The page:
Using macronutrients to achieve fitness and health goals
Counting macros can provide a path to success with fitness and health goals.
When it comes to meeting fitness goals, many people end up falling short. There are a number of reasons for this, but research has shown that poor nutrition can really impede reaching and maintaining fitness goals. Further, a good exercise program is only as good as the nutrition provided to fuel it, and there are many ways to assure you are eating to facilitate your goals. One way to do this is by counting macronutrients. Macronutrients, or macros for short, consist of carbohydrates, protein and fat.
We can think of carbohydrates as our energy powerhouses that fuel us for physical activity (Harvard School of Public Health). Carbs come from a variety of sources and can be both “good” and “bad.” The best sources of carbs (whole grain bread, legumes, fruits and vegetables), contain fiber and nutrients, and provide us with the energy we need to power through a tough workout. “Bad” carbs, on the other hand, provide a quick burst of energy but do not contain many nutrients and will not sustain for a long period of physical activity.
Protein is found in every bodily tissue. It helps us to feel full longer, maintain muscle mass and assists in recovery after exercise (Westerterp-Plantenga, 2009). There are many great healthy sources of protein, including eggs, dairy products (like Greek yogurt), lentils, beans, poultry and fatty fish. Red meat, while a great source of protein, is also high in saturated fat and should therefore be consumed infrequently.
Fats have gotten a bad reputation, especially in the U.S. due to the rise in overweight and obese Americans over the last few decades. However, fats are actually an important part of healthy weight maintenance and provide a source of energy, as well as storage of energy, along with many cell and hormonal functions within the body (Eat Balanced). As with carbohydrates, there are “good” and “bad” sources of fat. The good (unsaturated) sources of fat include vegetable oils (such as olive), as well as nuts, seeds and fish. Consuming these types of good fats can have great effects in exercise programs and body composition. The bad (trans and saturated) sources increase risk for various diseases and include items such as processed foods, butter, red meat, cookies and cakes (Harvard School of Public Health (2)).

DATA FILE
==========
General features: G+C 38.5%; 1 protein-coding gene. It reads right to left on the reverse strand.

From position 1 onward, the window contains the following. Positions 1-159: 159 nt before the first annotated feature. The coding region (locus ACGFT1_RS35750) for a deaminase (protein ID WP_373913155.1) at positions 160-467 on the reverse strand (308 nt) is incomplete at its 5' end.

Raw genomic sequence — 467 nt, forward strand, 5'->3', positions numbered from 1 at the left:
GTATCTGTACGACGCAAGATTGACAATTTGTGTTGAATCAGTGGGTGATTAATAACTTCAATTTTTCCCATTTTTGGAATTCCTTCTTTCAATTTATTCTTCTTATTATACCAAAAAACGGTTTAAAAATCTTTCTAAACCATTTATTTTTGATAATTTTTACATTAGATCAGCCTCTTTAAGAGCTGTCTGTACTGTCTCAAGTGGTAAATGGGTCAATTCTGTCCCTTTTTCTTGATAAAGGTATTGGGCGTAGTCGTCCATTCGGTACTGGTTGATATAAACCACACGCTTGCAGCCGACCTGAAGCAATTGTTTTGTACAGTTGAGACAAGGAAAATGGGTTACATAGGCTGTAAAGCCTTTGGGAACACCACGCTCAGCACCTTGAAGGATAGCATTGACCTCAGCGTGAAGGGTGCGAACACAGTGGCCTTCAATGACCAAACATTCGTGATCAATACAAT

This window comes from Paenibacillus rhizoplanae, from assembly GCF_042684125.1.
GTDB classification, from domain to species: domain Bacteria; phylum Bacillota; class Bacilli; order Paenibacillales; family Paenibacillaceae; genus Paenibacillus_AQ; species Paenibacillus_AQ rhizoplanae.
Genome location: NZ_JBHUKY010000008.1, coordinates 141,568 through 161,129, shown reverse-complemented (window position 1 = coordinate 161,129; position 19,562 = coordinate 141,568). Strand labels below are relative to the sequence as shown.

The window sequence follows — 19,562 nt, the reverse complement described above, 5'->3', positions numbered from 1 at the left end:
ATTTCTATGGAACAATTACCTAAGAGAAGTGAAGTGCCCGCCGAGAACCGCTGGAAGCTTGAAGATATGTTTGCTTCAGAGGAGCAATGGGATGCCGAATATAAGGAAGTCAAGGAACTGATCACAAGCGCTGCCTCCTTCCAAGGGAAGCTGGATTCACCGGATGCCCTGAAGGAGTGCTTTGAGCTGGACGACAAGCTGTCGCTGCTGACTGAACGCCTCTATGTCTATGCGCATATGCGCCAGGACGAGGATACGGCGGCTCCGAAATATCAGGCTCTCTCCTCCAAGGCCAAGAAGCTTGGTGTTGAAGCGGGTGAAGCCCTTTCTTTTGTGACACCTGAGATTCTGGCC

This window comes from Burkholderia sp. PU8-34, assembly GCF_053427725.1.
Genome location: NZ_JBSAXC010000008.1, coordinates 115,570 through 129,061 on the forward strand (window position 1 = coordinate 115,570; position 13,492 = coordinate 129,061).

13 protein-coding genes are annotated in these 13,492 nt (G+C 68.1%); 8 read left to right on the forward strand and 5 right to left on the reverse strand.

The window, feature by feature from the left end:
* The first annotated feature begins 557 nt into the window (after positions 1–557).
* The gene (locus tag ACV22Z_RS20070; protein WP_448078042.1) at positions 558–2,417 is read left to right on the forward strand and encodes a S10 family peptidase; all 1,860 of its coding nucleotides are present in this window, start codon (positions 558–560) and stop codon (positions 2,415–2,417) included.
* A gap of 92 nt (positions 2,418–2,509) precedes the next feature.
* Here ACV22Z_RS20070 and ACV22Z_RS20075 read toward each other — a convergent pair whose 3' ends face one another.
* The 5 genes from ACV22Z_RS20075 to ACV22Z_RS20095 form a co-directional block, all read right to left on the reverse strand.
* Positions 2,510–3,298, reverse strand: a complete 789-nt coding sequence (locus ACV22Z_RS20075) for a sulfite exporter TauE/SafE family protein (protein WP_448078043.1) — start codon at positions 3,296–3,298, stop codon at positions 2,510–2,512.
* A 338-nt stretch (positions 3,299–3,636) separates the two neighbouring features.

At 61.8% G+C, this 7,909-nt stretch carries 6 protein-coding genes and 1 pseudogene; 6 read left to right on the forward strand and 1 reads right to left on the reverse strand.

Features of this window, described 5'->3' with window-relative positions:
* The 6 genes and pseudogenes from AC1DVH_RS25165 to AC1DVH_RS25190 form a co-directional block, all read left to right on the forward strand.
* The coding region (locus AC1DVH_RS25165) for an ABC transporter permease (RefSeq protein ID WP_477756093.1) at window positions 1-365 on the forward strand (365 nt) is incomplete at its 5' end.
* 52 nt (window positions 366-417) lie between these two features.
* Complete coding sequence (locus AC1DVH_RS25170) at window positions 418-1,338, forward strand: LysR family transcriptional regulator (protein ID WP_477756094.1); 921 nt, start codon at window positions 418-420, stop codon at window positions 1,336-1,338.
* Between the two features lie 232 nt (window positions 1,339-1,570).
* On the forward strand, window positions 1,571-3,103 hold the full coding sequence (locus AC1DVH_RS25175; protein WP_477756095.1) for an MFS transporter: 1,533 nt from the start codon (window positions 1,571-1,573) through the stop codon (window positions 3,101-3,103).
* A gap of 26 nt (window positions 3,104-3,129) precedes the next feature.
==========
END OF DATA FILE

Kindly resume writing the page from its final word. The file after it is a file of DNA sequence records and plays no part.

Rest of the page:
Using Macros to Hit Fitness Goals
Tracking macros can be a great way to make sure you are getting the proper nutrients and energy balance to smash your workouts. Here is how to do it:
- Set a macronutrient goal. This can be done via a meeting with a nutritionist/dietician, who will help you decipher how much of each macro to eat each day. There are also various online tools where you can input your age, weight, sex, average daily physical activity, fitness goals and get a caloric and macro goal. These obviously won’t be as accurate as meeting with a nutritionist, but will definitely give you good ballpark numbers to get started. A great resource for getting started is the USDA’s Supertracker.
- Start planning your meals. If you know for example that you want to try to get 100 grams of protein per day, start planning your meals around that. For a person who eats 5 meals per day, they would need to make sure to get 20 grams of protein per meal. The same would apply for carbs and fats.
- Get your tools together. In order to correctly gauge how much protein/carbs/fats you are eating, you will need to know how much is in your food. Checking food labels will be helpful here, as well as utilizing an inexpensive food scale and measuring cups/spoons to make sure you are getting the correct portion off of which you will base your intake. For example, ½ cup of whole grain oats contain 27 grams of carbs, 5 grams of protein, and 3 grams of fat. If you don’t properly measure the serving size, your macro counts will be incorrect.
- Track! Using your tools will get you the amounts of macros you need, but tracking them assures you are staying within your goals. There are a couple ways to do this. One of them is by writing down (or inputting into your phone) what you eat and including the macro counts of your portion. As you go through your day, add up each macro and eat what you need to hit your macro goals. There are also countless smartphone apps and websites (including the MyPlate/USDA Supertracker) that will track this for you; you would simply input the food name and amount (in cups or grams), and the app will track and add up your macros for you.
- Be flexible! The great part about counting macros is that it gives you some flexibility to treat yourself every now and then. For example, if you know that later in the evening you will be going out to eat pizza, you can lower your fat and carbs from other sources and meals earlier in the day to save “room” in your fat/carb intake for the pizza. Obviously, this isn’t a way to just go overboard on unhealthy foods, because we would then miss out on important nutrients, but it is a way to keep yourself from being restrictive and then binging on bad foods in large quantities. The flexibility is a key part of a successful macro counting program.
With moderation and keen tracking, counting macros can help people stay on track with their eating and continue to meet and exceed fitness goals - all while leaving room for treats and family celebrations.